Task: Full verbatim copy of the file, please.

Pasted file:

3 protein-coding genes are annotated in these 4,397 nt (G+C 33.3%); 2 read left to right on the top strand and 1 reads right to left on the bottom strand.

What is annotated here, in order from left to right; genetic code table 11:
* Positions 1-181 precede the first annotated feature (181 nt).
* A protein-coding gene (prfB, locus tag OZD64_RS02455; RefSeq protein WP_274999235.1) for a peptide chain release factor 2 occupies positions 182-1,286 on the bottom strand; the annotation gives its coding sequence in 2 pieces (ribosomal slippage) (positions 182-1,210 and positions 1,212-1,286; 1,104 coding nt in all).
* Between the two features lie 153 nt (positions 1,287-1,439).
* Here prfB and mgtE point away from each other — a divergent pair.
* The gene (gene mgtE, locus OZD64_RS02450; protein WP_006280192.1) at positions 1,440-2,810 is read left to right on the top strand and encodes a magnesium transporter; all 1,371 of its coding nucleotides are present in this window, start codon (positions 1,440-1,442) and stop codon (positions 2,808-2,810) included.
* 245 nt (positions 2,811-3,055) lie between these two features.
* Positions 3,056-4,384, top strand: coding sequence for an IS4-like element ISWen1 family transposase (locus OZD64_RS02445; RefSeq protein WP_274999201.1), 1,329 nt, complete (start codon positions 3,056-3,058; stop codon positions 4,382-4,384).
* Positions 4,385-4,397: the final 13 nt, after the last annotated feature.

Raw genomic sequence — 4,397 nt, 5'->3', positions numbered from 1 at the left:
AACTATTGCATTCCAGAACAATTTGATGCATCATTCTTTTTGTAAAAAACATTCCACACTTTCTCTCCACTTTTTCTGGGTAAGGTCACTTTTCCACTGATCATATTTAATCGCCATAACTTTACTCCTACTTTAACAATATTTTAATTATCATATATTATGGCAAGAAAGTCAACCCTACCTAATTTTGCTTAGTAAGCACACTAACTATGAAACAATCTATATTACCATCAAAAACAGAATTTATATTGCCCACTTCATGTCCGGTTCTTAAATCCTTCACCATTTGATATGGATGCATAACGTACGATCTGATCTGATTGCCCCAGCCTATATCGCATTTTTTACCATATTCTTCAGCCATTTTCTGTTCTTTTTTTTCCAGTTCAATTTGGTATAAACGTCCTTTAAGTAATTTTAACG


3 protein-coding genes are annotated in these 4,397 nt (G+C 33.3%); 2 read left to right on the top strand and 1 reads right to left on the bottom strand.

What is annotated here, in order from left to right; genetic code table 11:
* Positions 1-181 precede the first annotated feature (181 nt).
* A protein-coding gene (prfB, locus tag OZD64_RS02455; RefSeq protein WP_274999235.1) for a peptide chain release factor 2 occupies positions 182-1,286 on the bottom strand; the annotation gives its coding sequence in 2 pieces (ribosomal slippage) (positions 182-1,210 and positions 1,212-1,286; 1,104 coding nt in all).
* Between the two features lie 153 nt (positions 1,287-1,439).
* Here prfB and mgtE point away from each other — a divergent pair.
* The gene (gene mgtE, locus OZD64_RS02450; protein WP_006280192.1) at positions 1,440-2,810 is read left to right on the top strand and encodes a magnesium transporter; all 1,371 of its coding nucleotides are present in this window, start codon (positions 1,440-1,442) and stop codon (positions 2,808-2,810) included.
* 245 nt (positions 2,811-3,055) lie between these two features.
* Positions 3,056-4,384, top strand: coding sequence for an IS4-like element ISWen1 family transposase (locus OZD64_RS02445; RefSeq protein WP_274999201.1), 1,329 nt, complete (start codon positions 3,056-3,058; stop codon positions 4,382-4,384).
* Positions 4,385-4,397: the final 13 nt, after the last annotated feature.

Raw genomic sequence — 4,397 nt, 5'->3', positions numbered from 1 at the left:
AACTATTGCATTCCAGAACAATTTGATGCATCATTCTTTTTGTAAAAAACATTCCACACTTTCTCTCCACTTTTTCTGGGTAAGGTCACTTTTCCACTGATCATATTTAATCGCCATAACTTTACTCCTACTTTAACAATATTTTAATTATCATATATTATGGCAAGAAAGTCAACCCTACCTAATTTTGCTTAGTAAGCACACTAACTATGAAACAATCTATATTACCATCAAAAACAGAATTTATATTGCCCACTTCATGTCCGGTTCTTAAATCCTTCACCATTTGATATGGATGCATAACGTACGATCTGATCTGATTGCCCCAGCCTATATCGCATTTTTTACCATATTCTTCAGCCATTTTCTGTTCTTTTTTTTCCAGTTCAATTTGGTATAAACGTCCTTTAAGTAATTTTAACG